Pilot1113 From United States of America, joined Aug 1999, 2333 posts, RR: 11 Posted (14 years 3 months 6 days ago) and read 2390 times:
MARLOW, England, March 30 (Reuters) - Chief Executives of Singapore Airlines Ltd , Air Canada Inc (Toronto:AC.TO - news) and UAL Corp (NYSE:UAL - news) said on Friday they were interested in the fast, long-range airliner that Boeing Co (NYSE:BA - news) proposed this week.
``We are excited that Boeing has taken on this challenge,'' James Goodwin, Chairman and CEO of UAL, which owns United Airlines, said.
The CEO of Singapore Airlines Cheong Choong Kong, told reporters his company wanted to talk further with Boeing about the plane, which would cruise about 15 percent faster than a typical airliner.
``Air Canada would definitely line up in the extremely interested prospective customer category,'' said Air Canada's boss, Robert Milton.
They were among chief executives of the Star airline alliance meeting in Marlow, England.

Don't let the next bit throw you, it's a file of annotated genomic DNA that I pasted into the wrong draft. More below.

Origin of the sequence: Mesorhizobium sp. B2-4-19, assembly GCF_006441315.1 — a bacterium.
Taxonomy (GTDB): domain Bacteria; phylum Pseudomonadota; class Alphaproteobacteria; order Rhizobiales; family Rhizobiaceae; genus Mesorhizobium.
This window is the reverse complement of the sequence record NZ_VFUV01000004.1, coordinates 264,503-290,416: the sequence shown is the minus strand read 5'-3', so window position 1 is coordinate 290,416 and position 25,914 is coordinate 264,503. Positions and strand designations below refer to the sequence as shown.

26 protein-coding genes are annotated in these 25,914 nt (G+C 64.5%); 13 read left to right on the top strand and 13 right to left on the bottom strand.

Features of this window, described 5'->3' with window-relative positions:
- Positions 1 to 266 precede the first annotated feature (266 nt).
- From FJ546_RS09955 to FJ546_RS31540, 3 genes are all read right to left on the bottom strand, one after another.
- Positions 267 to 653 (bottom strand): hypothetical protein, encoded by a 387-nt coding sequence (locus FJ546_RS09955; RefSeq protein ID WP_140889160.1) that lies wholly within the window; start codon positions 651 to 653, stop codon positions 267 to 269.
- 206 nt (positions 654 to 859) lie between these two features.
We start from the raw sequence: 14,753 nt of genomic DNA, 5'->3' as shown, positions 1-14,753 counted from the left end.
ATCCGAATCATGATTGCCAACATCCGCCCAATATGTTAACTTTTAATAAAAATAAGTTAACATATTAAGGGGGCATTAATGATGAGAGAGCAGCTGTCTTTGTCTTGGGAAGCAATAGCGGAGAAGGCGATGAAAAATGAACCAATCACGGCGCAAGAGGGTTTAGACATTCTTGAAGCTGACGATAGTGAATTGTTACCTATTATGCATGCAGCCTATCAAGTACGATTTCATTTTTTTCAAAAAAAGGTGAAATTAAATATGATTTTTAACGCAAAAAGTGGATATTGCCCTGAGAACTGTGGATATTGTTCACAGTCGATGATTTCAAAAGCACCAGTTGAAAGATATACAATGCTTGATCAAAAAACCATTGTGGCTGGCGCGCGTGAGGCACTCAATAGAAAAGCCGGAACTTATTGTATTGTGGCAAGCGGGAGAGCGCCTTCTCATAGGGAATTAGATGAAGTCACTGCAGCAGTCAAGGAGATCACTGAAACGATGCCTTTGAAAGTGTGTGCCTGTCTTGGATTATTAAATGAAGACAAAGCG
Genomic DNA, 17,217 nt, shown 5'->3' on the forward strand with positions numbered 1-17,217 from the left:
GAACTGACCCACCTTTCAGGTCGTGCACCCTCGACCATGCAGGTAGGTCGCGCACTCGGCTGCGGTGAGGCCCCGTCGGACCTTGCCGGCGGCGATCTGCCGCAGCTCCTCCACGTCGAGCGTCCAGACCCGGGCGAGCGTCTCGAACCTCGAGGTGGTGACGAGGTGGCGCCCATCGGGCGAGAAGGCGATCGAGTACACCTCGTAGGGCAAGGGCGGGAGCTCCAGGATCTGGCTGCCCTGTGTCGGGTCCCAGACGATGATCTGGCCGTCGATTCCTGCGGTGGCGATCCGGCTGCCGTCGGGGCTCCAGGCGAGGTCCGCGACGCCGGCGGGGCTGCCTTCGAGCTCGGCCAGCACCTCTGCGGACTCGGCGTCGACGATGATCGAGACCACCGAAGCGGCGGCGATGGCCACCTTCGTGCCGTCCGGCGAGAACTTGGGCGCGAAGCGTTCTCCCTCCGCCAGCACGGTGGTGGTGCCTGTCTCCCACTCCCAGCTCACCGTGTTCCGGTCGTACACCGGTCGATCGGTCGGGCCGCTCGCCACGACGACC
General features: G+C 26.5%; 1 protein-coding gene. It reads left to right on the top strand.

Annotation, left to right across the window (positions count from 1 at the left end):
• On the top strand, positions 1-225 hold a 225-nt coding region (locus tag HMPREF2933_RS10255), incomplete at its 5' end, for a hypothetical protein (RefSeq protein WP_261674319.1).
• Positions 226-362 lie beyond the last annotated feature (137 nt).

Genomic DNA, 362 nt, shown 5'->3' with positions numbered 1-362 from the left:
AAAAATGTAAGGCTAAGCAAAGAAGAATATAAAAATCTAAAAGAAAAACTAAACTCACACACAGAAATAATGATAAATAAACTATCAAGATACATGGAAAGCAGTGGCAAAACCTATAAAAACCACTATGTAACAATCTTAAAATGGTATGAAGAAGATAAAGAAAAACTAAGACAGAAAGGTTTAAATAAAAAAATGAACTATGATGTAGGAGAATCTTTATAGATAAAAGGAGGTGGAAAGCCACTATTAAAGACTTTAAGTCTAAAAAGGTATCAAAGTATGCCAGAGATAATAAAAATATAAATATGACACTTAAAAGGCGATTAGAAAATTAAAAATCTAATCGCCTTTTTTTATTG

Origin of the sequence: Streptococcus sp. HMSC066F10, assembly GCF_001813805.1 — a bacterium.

Republic From Canada, joined Dec 2012, 0 posts, RR: 0
Reply 2, posted (14 years 3 months 5 days 22 hours ago) and read 2309 times:
This is a very exciting development for all civil aviation fans.
Not only will this aircraft open new markets, it will also increase utilization rates. It is easy to see why there is and will continue to be much interest. Point to point flying will certainly take on a new momentum with an aircraft such as this one.
Flashmeister From United States of America, joined Apr 2000, 2914 posts, RR: 6
Reply 5, posted (14 years 3 months 5 days 21 hours ago) and read 2273 times:
Look, Voodoo - stop calling this the Boeingcorde...
Boeing knows these things:
a. Costs to develop need to be controlled
b. Costs to acquire need to be reasonable
c. Costs to operate need to be low
d. Boeing knows exactly how to build a low-cost airliner. They're doing it now, successfully.
Boeing is not about to think that airlines will buy this because of the new-factor. They've been down that path. They see the costs with the Concorde and 2707, which is precisely why this is not a supersonic airliner (along with environmental/sound regulations).
Using advances in engine and airframe technology, this plane will meet Boeing's quotes on costs and range, and if it can't, Boeing won't build it. I'd bet money on that. Too many times, operators have been disappointed by vapor-plane promises that don't come to fruition - MD11 and A340 come to mind. Boeing saw what that did to MD.